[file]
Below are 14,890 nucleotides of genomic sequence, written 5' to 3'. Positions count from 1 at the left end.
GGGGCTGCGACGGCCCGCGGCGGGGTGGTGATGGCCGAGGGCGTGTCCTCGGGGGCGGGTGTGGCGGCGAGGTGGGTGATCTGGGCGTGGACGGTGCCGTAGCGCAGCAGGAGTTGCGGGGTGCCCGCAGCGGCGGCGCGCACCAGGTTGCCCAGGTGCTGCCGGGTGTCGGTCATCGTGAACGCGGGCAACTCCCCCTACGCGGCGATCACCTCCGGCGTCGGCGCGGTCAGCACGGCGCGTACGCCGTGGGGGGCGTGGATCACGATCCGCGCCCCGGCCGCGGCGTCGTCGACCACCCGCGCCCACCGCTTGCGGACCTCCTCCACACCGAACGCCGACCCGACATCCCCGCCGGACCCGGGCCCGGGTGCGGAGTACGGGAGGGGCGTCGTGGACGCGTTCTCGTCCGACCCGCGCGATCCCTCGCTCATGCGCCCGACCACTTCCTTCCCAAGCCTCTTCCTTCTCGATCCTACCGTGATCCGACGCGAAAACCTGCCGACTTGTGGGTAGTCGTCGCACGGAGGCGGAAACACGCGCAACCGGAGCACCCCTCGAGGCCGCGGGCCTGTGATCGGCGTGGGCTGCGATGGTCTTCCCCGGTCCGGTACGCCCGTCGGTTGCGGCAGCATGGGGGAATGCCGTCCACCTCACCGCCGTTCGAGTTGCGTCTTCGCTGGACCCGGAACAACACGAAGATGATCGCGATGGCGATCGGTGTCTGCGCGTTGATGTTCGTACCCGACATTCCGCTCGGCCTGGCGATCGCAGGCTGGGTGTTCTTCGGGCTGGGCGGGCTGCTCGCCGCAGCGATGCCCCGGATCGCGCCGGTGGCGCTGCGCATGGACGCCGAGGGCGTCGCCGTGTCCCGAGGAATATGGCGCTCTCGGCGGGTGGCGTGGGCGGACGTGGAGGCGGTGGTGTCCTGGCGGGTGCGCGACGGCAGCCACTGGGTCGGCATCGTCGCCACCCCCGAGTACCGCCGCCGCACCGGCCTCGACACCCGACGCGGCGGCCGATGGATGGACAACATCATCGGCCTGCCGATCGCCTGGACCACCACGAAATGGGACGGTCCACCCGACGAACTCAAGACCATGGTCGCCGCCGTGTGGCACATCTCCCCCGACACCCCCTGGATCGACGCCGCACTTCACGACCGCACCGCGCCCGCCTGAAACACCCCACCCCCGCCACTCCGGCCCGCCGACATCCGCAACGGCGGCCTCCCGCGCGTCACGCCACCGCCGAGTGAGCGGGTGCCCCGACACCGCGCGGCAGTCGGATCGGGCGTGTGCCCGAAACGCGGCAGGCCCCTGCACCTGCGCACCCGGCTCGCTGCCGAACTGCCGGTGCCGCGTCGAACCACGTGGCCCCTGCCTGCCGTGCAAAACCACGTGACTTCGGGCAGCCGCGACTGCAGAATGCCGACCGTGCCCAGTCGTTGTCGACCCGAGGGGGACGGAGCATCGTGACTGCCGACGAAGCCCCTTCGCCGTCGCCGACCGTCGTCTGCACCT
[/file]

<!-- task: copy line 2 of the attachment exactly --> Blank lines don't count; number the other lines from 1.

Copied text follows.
GGGGCTGCGACGGCCCGCGGCGGGGTGGTGATGGCCGAGGGCGTGTCCTCGGGGGCGGGTGTGGCGGCGAGGTGGGTGATCTGGGCGTGGACGGTGCCGTAGCGCAGCAGGAGTTGCGGGGTGCCCGCAGCGGCGGCGCGCACCAGGTTGCCCAGGTGCTGCCGGGTGTCGGTCATCGTGAACGCGGGCAACTCCCCCTACGCGGCGATCACCTCCGGCGTCGGCGCGGTCAGCACGGCGCGTACGCCGTGGGGGGCGTGGATCACGATCCGCGCCCCGGCCGCGGCGTCGTCGACCACCCGCGCCCACCGCTTGCGGACCTCCTCCACACCGAACGCCGACCCGACATCCCCGCCGGACCCGGGCCCGGGTGCGGAGTACGGGAGGGGCGTCGTGGACGCGTTCTCGTCCGACCCGCGCGATCCCTCGCTCATGCGCCCGACCACTTCCTTCCCAAGCCTCTTCCTTCTCGATCCTACCGTGATCCGACGCGAAAACCTGCCGACTTGTGGGTAGTCGTCGCACGGAGGCGGAAACACGCGCAACCGGAGCACCCCTCGAGGCCGCGGGCCTGTGATCGGCGTGGGCTGCGATGGTCTTCCCCGGTCCGGTACGCCCGTCGGTTGCGGCAGCATGGGGGAATGCCGTCCACCTCACCGCCGTTCGAGTTGCGTCTTCGCTGGACCCGGAACAACACGAAGATGATCGCGATGGCGATCGGTGTCTGCGCGTTGATGTTCGTACCCGACATTCCGCTCGGCCTGGCGATCGCAGGCTGGGTGTTCTTCGGGCTGGGCGGGCTGCTCGCCGCAGCGATGCCCCGGATCGCGCCGGTGGCGCTGCGCATGGACGCCGAGGGCGTCGCCGTGTCCCGAGGAATATGGCGCTCTCGGCGGGTGGCGTGGGCGGACGTGGAGGCGGTGGTGTCCTGGCGGGTGCGCGACGGCAGCCACTGGGTCGGCATCGTCGCCACCCCCGAGTACCGCCGCCGCACCGGCCTCGACACCCGACGCGGCGGCCGATGGATGGACAACATCATCGGCCTGCCGATCGCCTGGACCACCACGAAATGGGACGGTCCACCCGACGAACTCAAGACCATGGTCGCCGCCGTGTGGCACATCTCCCCCGACACCCCCTGGATCGACGCCGCACTTCACGACCGCACCGCGCCCGCCTGAAACACCCCACCCCCGCCACTCCGGCCCGCCGACATCCGCAACGGCGGCCTCCCGCGCGTCACGCCACCGCCGAGTGAGCGGGTGCCCCGACACCGCGCGGCAGTCGGATCGGGCGTGTGCCCGAAACGCGGCAGGCCCCTGCACCTGCGCACCCGGCTCGCTGCCGAACTGCCGGTGCCGCGTCGAACCACGTGGCCCCTGCCTGCCGTGCAAAACCACGTGACTTCGGGCAGCCGCGACTGCAGAATGCCGACCGTGCCCAGTCGTTGTCGACCCGAGGGGGACGGAGCATCGTGACTGCCGACGAAGCCCCTTCGCCGTCGCCGACCGTCGTCTGCACCT